Employment Rehabilitation

Many people with cancer can continue to work despite their illness. Sometimes work schedules may need to be readjusted during periods of active treatment, but there is often little reason to think that your ability to support yourself and your family will be drastically altered following a cancer diagnosis. If an important part of who you are as a person is your work, it will be essential for you to continue to be productive. Most employers are willing to accommodate valued employees. They realize it is in the company's best interest to retain an employee who has made a commitment to the company. Be honest with your employer if you will need to readjust job duties or schedules while undergoing treatment. However, you should expect that your employer will welcome your return following treatment.

Occasionally a company will not be as understanding as you might hope. This is due to the incorrect idea that people with cancer will not be as productive or will miss large blocks of time from work. Studies have shown this is not the case and that people with cancer are, in fact, more reliable employees than the general population. If you sense that your employer is misinformed about cancer and your ability to work, talk to your doctor or social worker. Often they will be willing to speak with your employer and provide accurate information about your illness and capabilities.

If you are unable to return to your job and need to look for a new one, the situation might become more difficult. Job application forms typically ask about a person's health history, and employers often fear that a person with a chronic illness will be using more health insurance coverage than a person without such an illness. However, it is illegal for companies to discriminate against you because of a cancer history. The federal Vocational Rehabilitation Act of 1973 prohibits discrimination by any institution receiving government funds. This includes most schools, hospitals, and colleges. In addition, the Pennsylvania Human Relations Act makes it illegal for companies to discriminate against you because of a history of cancer. Questions on applications or in interviews must be related to your ability to perform the job you are applying for. Also, be aware that you are required to have a pre-employment medical examination only if all other applicants undergo the same examination. If you need to find a new job and can no longer perform the kind of work you did before your diagnosis, you may be eligible for job retraining through the Vocational Rehabilitation Act of 1973. There are people and agencies ready to help those experiencing employment difficulties because of cancer.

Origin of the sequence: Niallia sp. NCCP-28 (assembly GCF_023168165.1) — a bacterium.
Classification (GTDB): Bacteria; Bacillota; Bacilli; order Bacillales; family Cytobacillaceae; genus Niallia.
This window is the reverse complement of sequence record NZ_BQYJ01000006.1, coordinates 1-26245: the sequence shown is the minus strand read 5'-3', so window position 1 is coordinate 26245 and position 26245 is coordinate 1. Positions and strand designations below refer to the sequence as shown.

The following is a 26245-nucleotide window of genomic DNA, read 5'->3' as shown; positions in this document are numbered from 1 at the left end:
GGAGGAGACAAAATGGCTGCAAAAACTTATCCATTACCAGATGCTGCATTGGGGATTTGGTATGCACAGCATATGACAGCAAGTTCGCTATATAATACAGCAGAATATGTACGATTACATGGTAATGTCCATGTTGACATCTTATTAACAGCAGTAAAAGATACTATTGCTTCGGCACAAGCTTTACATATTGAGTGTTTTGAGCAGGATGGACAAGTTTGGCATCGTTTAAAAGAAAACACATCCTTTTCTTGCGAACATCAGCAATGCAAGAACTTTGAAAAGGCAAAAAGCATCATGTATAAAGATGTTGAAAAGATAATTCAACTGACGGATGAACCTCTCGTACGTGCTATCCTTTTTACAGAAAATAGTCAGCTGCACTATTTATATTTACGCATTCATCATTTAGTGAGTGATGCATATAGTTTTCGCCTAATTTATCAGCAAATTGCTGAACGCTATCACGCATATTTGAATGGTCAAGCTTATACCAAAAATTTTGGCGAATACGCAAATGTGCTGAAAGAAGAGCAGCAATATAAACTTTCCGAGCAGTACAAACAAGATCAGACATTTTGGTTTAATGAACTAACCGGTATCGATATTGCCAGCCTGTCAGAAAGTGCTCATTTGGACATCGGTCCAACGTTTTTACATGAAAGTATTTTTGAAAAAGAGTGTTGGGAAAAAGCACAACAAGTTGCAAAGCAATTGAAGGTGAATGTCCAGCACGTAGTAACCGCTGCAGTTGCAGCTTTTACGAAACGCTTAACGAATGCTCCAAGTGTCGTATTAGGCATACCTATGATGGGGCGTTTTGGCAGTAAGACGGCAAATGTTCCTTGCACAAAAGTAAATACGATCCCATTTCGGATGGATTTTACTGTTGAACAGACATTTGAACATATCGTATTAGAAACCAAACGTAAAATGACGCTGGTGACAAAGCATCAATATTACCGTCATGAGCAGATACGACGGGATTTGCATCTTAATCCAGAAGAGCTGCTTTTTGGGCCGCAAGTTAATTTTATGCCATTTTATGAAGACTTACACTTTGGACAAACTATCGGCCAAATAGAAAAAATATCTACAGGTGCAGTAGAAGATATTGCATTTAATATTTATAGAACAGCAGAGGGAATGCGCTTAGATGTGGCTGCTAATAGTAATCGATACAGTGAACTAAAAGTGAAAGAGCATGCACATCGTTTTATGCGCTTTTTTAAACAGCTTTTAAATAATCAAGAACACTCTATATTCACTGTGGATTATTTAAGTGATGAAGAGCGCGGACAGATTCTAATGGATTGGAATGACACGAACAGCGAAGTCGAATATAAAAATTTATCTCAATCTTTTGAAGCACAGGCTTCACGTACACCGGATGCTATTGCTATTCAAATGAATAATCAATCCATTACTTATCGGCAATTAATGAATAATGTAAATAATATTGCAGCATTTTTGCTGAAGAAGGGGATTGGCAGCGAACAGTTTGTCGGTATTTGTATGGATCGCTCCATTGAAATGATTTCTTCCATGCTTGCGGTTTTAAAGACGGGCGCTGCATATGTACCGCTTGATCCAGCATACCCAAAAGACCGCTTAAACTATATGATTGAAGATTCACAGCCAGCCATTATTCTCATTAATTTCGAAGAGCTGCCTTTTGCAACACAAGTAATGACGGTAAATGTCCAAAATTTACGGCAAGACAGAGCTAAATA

1. Payment for physical, occupational, or speech therapy through the Office of Vocational Rehabilitation if those services are needed for you to perform a job.

  2. Vocational evaluation, counseling, and job placement if you need to find a new type of work.

  3. Assistance from private employment agencies. These agencies counsel people and help them find jobs in their chosen fields. The fee for this service is paid for by the job applicant or by the prospective employer.


  1. First, talk to your doctor about your employment difficulties to be sure you are correct in assessing your potential to perform your job. If your doctor agrees you need another kind of employment, he or she or the hospital social worker can refer you to the Office of Vocational Rehabilitation.

  2. Call the Office of Employment Security or a private employment agency if you do not need vocational rehabilitation but need help finding a new job.


  • Be sure to talk with your employer if you think your work schedule will need to be readjusted during times of active treatment. Most employers will be cooperative if they know what to expect from the start. Sometimes employers will reassign patients to a less strenuous job during the time of active treatment. Employers, under the Human Relations Act, are obligated to make "reasonable accommodations" to the needs of qualified employees.

  • If you would like more information about job-related problems or job discrimination, contact your American Cancer Society and ask for a copy of "Cancer -- Your Job, Insurance and the Law." The Pennsylvania Human Relations Commission can also give you information.

  • The National Coalition for Cancer Survivorship (NCCS) concerns itself with employment problems of people with cancer. Its telephone number is 1-505-764-9956.

  • If you plan to change jobs, find out how your health insurance will be affected. You may be excluded from coverage for a certain period of time, so it is important to know about this before you make a decision to change jobs.


Understanding Proton Re-Irradiation
by OncoLink Editorial Team
January 28, 2016